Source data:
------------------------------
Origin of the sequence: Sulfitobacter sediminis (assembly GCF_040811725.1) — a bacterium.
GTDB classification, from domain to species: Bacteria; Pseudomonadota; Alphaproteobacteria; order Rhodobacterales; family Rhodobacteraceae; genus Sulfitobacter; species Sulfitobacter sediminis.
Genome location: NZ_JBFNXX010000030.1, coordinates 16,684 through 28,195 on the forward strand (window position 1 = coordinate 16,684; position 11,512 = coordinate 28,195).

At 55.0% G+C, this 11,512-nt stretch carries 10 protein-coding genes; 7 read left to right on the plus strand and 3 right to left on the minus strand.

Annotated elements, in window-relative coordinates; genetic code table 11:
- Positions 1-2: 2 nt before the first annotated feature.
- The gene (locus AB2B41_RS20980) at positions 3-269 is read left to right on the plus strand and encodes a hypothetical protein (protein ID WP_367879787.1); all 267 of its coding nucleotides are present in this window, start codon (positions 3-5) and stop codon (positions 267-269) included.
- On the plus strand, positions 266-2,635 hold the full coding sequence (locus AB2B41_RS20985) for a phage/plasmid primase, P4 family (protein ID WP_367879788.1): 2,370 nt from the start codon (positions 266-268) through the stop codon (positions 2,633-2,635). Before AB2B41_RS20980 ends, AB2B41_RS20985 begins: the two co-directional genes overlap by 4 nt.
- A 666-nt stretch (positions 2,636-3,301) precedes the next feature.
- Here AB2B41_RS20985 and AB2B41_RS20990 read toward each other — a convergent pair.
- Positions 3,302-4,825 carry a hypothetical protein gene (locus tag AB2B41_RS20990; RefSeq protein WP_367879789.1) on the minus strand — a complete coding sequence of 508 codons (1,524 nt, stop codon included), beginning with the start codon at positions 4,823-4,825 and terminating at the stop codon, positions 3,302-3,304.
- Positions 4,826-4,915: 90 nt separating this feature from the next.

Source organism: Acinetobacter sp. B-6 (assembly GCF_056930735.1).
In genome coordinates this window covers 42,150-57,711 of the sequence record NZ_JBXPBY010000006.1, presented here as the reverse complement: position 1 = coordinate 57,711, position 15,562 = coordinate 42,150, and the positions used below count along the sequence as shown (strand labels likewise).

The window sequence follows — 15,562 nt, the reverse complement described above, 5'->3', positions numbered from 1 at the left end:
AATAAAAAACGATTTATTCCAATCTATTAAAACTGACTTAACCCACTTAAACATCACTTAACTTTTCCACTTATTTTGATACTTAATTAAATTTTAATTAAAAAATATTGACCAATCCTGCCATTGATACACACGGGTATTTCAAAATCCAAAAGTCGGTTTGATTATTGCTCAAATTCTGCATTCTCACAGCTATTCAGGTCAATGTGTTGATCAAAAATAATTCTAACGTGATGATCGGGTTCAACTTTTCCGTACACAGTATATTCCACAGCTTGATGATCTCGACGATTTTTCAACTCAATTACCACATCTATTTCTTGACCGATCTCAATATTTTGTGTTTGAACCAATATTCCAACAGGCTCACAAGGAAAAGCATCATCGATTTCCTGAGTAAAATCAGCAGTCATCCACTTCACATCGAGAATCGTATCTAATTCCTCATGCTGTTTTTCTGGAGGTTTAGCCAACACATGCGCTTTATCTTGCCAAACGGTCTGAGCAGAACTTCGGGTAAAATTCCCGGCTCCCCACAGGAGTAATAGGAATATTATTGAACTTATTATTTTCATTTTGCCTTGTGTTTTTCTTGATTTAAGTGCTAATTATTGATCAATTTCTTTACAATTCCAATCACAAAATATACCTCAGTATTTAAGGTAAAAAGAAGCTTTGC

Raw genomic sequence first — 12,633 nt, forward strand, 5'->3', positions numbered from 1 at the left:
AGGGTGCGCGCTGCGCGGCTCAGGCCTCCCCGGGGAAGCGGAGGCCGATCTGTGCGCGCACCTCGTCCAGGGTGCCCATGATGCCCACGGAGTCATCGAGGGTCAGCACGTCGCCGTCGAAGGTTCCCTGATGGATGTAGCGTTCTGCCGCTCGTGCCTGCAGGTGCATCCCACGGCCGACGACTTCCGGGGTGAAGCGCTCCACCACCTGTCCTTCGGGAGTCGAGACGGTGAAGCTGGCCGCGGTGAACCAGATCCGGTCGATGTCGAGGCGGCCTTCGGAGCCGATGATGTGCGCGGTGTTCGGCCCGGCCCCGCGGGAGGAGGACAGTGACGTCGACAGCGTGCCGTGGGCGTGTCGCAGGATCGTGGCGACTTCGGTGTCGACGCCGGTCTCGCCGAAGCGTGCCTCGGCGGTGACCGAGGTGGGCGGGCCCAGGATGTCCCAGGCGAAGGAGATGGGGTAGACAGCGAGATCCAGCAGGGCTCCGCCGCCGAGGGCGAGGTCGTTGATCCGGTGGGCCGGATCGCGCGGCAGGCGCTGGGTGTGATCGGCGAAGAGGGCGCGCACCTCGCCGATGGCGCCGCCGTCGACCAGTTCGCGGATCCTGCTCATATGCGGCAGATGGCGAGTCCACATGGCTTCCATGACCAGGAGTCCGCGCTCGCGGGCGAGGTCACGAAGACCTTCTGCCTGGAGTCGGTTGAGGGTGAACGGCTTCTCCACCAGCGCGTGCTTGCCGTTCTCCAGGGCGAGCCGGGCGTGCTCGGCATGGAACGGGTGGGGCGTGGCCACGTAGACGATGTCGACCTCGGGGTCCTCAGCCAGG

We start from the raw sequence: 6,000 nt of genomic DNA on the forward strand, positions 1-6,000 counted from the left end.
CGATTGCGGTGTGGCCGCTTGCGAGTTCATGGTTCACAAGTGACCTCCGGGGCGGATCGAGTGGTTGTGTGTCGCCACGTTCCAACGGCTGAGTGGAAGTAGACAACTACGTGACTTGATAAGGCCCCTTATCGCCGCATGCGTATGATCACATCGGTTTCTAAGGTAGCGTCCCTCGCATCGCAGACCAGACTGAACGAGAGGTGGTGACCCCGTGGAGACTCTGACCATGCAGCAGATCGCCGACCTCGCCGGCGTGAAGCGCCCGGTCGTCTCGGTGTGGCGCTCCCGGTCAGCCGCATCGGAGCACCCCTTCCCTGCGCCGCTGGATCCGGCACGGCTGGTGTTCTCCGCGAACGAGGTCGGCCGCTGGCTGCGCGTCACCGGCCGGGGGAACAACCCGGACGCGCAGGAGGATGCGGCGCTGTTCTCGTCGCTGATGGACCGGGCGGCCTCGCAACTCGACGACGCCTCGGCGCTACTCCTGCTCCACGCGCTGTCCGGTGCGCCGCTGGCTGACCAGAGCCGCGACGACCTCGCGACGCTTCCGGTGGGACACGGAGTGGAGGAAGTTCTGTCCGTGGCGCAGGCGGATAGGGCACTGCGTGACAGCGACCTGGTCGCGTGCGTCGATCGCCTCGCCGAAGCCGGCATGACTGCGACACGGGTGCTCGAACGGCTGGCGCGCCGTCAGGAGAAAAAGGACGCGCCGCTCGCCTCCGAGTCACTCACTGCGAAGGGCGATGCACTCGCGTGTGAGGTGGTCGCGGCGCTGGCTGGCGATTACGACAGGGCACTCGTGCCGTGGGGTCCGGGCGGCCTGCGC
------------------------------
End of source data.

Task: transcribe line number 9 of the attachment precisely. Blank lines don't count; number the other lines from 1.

- A 666-nt stretch (positions 2,636-3,301) precedes the next feature.